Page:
March 2, 2017

There has been justifiable press in recent times about sporting performance enhancing drugs , the push to be bigger (Bigorexia), the pressures for a certain male image (Adonis complex), and the drip down effect of these issues into the adolescence world. The pressures come from many sources. Firstly, regular media exposure to sculpted, idealised men has meant many boys want to be toned and muscular. Secondly, the growth of professional sports means exposure at an earlier age to possible short cuts to success. The media focus, sponsorship opportunities and celebrity status combine to make it an attractive pathway. Sport has become a legitimate career path for some. Thirdly, the growth of the intensity of sporting endeavours makes it harder to keep the balance and perspectives about sport at sensible levels at the schoolboy level.

All sports have talent identification programs and they compete for their athletes earlier and earlier. Adolescent athletes are encouraged to specialise far too early and pressures are applied to achieve targets. Some sports build up false expectations on success at the elite level hence build up risky hopes on the athletes and their parents.

It is naïve to think some Newington boys have not been tempted to go down inappropriate pathways with either the use of supplements or over specialisation of one sport. The growth in commercial gyms, supplement shops and online access is another contributing factor.

It must be acknowledged that the quality of appropriate fitness and sport coaching programs has dramatically improved over the past 20 years. All similar schools to Newington have promoted a healthy lifestyle approach to sport, developed excellent coaching programs and sought to keep to our core AAGPS ethos.

What is our Newington stance in response to the above pressures? We have been using a multipronged attack that includes:

  1. The introduction of a unit of work within the compulsory Year 9 Personal Development, Health and Physical Education course. It covers issues about anorexia, bigorexia, diet, supplements, Adonis complex, sleep deprivation and adolescence body changes.
  2. The appointment of a specialist Strength and Conditioning expert (also a qualified teacher) to have oversight of fitness programs including the weights element.
  3. The establishment of a clear values in sport criteria (published in News Spring 2012). The key guiding words are enjoyment, growth, resilience, respect, unity and hard work.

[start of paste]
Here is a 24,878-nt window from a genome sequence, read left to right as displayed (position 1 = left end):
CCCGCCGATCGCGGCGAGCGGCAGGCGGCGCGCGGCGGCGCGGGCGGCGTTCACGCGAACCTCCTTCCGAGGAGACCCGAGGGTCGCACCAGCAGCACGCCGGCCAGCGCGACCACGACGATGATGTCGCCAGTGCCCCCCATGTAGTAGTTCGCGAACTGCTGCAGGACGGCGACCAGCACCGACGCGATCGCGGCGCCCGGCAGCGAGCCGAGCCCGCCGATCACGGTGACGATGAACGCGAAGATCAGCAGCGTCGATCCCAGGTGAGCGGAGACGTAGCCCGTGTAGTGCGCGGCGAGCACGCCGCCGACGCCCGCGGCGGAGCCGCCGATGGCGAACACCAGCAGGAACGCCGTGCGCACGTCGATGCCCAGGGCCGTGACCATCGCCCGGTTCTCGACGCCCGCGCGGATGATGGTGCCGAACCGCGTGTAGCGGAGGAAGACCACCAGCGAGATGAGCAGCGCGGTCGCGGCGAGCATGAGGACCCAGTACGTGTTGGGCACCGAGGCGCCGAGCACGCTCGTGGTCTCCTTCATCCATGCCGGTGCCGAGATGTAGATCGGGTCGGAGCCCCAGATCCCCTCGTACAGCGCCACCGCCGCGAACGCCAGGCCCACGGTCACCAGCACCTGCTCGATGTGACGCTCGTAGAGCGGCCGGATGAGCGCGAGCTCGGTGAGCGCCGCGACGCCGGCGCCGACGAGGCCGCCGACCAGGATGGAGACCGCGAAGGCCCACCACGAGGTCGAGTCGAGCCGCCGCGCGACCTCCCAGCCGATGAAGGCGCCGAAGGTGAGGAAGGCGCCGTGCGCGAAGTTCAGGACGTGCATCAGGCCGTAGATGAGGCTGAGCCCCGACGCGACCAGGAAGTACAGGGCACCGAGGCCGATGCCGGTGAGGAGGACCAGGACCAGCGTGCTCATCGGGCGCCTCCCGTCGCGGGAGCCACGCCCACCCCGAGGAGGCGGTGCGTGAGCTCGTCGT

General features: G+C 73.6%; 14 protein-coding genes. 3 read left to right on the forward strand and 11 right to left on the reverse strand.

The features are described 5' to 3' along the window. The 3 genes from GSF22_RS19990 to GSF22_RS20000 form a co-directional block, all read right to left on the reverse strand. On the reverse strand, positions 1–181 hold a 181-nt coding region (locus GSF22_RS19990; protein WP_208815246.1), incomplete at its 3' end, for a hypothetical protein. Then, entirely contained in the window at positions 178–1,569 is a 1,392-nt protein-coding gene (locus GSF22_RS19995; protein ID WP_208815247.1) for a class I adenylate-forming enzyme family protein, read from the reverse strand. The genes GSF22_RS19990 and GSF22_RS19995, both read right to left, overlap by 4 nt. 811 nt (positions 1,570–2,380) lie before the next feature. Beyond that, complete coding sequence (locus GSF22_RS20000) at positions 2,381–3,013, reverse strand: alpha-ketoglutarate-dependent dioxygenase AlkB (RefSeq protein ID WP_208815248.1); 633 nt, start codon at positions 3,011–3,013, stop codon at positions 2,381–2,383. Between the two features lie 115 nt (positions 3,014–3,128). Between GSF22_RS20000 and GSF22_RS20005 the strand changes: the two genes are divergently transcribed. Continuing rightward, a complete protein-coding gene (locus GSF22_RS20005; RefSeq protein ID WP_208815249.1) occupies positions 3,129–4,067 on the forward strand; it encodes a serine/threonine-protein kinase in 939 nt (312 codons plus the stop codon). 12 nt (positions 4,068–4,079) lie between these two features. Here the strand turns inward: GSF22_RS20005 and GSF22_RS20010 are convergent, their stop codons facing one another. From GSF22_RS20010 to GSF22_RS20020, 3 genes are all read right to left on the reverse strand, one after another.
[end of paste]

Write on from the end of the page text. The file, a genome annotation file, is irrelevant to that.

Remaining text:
4. The active encouragement of a suitable schoolboy approach to competitive sport with the establishment of a new criteria for success.
  5. The publication of our guidelines for sporting development across the ages from 5 to 20 (News Autumn 2013). It serves as a reminder that there are distinct stages of development and hence different approaches must be used. It follows the heavily researched Canadian Long Term Athlete Development model. The stages are active start (0-6 years), FUNdamentals (6-9), Learning to train (9-12 years), Training to train (12-16 years) and Training to compete (15-21 years).
  6. The active encouragement to reduce the pressure to specialise in only one sport . We do allow provision for absolutely exceptional cases (eg a boy selected at a national level).
  7. The active discouragement of the use of inappropriate supplements. There remains a lack of long-term studies on the possible health risks of taking such supplements.
  8. The ongoing educational programs about supplements remains a high priority. In June we are hosting an information session for boys, staff and parents. Speakers include John Fahey (President World Anti-Doping Authority), Alanna Metikovec (ASADA); and Susie Burrell (Nutritionist).
  9. The establishment of Talent Athlete Support Program (TASP) that comes under the care of a staff member (and former National level sportsman). He coordinates information sessions for the boys and parents on key topics (psychology, diet, training regimes) and has oversight of their often complex training schedules to achieve a balance with school work and/or competing pressures.
  10. The appointment of a senior position of Head of Co-curricular in 2010 to have leadership of the programs, to ensure consistent approaches across all activities and to foster balance to all outside of classroom activities eg sport, music, drama, art, outdoor education. Our boys lead busy lives and have outstanding opportunities but at times need guidance to achieve the best pathway.

Newington remains committed to educating boys to be good sportsmen; to enjoy sport; to have a healthy lifestyle; to learn valuable lifelong values from sport participation, contribution, commitment, teamwork, and skill development; and to benefit from the self esteem and resilience gained from sporting endeavours.